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Pinhole in the Hard Brake line

1759 Views 4 Replies 3 Participants Last post by  l1tech
Hi everyone,

Looking for a little insight here. I just got a new to me 2004 530i and I was driving yesterday and the pedal went to the floor and I got a low brake fluid warning.

I assumed that the previous owner just never kept up on it and the fluid got low and some air got into the system. I proceeded to just do a full brake fluid flush and topped everything off.

It was fine for about another hour's worth of driving, until I got the low fluid warning again. Now I remember that the rear's were difficult to bleed, and that got me to thinking that there must be a bad leak somewhere else. I pulled off the plastic underbelly pan, and low and behold there was about a 1/2 gallon of brake fluid sitting in there. I had my wife pump the brakes for me a few times and I found a pinhole leak in one of the coated steel hard lines that run from the firewall to the back under the driver's seat. There were two lines and the one that failed was the outer most line closest to the driver's door. There was areas of corrosion all over it actually.

So my question is, is this common? And do I need to order a new line form the dealer? Or is it better to just fabricate one? I saw that it connected to another line towards the rear, but I wasn't able to see up into the firewall where it connects to in the front. Is this a DIY project? Anyone have any experience with this?
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I do a lot of DIY work but I don't have the balls to build my own brake line. If it is a bolt in part yes but I wouldn't be rigging up some sort of repair.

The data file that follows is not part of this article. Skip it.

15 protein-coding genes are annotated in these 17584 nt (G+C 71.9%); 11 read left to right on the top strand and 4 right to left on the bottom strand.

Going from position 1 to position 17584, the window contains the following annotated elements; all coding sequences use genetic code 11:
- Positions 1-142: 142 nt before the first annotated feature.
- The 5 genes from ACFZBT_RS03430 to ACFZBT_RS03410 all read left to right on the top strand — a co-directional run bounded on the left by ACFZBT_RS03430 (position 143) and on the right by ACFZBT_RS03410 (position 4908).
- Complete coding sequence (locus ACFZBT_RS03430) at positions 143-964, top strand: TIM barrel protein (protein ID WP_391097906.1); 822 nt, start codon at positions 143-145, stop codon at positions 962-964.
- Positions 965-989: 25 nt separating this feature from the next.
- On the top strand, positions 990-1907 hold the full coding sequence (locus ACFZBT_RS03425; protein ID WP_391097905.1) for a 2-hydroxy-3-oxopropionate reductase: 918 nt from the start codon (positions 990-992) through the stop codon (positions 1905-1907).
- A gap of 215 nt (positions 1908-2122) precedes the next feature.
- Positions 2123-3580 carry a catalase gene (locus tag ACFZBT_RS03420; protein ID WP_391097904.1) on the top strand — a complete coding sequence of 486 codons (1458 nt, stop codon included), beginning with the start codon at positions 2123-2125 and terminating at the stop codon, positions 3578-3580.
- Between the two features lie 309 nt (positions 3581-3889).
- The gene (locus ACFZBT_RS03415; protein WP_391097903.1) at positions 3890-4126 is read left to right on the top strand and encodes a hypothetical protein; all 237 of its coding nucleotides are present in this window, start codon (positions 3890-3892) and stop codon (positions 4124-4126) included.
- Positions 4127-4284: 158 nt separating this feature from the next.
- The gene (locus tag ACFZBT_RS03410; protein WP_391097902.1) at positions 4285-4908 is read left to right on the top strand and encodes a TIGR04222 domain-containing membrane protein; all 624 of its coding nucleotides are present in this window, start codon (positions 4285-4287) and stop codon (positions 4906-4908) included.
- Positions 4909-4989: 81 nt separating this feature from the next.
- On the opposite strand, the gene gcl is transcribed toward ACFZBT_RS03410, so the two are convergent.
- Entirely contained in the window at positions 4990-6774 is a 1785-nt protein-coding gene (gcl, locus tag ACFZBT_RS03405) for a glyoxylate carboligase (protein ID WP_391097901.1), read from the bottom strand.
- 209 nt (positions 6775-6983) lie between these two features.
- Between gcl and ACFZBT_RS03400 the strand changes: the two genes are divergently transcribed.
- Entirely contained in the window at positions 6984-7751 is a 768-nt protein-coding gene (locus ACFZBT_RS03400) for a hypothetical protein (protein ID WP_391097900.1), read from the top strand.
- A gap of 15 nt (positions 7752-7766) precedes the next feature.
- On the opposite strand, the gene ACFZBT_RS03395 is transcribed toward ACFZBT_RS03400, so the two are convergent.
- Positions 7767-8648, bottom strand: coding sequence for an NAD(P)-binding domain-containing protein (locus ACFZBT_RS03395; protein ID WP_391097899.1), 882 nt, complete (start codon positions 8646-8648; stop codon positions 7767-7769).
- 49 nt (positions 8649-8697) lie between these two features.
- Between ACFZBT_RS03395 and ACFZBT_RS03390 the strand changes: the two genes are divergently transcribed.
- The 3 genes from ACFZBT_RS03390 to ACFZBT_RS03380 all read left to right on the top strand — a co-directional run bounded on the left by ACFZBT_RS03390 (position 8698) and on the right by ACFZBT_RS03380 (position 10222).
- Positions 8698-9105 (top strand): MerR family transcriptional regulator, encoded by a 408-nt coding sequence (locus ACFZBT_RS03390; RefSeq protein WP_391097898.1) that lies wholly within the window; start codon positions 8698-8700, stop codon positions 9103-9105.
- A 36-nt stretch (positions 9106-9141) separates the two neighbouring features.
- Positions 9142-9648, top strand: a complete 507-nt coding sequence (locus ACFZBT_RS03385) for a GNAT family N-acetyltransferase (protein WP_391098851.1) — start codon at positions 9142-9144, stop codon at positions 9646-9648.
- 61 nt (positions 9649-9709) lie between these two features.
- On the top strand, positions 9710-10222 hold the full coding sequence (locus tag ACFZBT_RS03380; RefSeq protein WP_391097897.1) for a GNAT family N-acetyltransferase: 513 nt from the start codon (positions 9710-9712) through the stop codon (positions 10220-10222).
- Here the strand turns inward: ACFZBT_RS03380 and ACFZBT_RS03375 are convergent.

I'm not sure about BMW but alot of manufacturers do not stock these lines, if they reguire replacement they are made to fit. You can go to parts stores and buy sections that are already flared and ready to bolt on but chances are that they won't have the exact length you need. Check with your local dealer though, you never know they may be able to order it.
OK, here's an update. l1tec, you were right, none of the dealers stocked this line, so I just bough some "european" bulk brake line from the auto parts store and a line bender and I copied the old one as best I could and installed it.

Worked like a charm and was much easier than expected. The hardest part was removing all the underbelly pans and plastic pieces coving the lines. Anyway, line is in, no leaks, everything is good. So, once the line is in I bleed all the brakes, and took it for a test drive. Well, the brake is still mushy. It works OK, but there is obviously air still in there somewhere.

Now since the brake line was off, and the master cylinder res was emptied when the line broke, I'm sure there was a lot of air in the system. In my Bentley Manual it says that you need to hook it up to a BMW computer and put it into bleed mode as "bleeding the brakes if there was significant air in the system will be very difficult to remove by traditional methods." Is this true? Will I be unable to bleed the brakes traditionally (with a MityVac or the old fashioned 'wife pumping the brakes for me' methods)?

Do I need to take it in to a dealer or Indy with a DISPlus, MoDiC or a GT1 computer to put it into "bleed mode"?
Your best bet is to have a helper push the brake pedal while you open the bleeder valve to bleed the brakes. Don't pump the pedal before opening the bleeder as all this really accomplishes is turning one air bubble into alot of air bubbles. In some cases where you have to cycle the abs valves in order to get rid of some of the air that is trapped in there and don't have a scan tool to do so I have had luck with finding a safe stretch of road and doing a few panic stops where you can get the abs to engage and then parking the car a bleeding the brakes again. Does the same thing as the scan tool does but just goeas about doing it differently.
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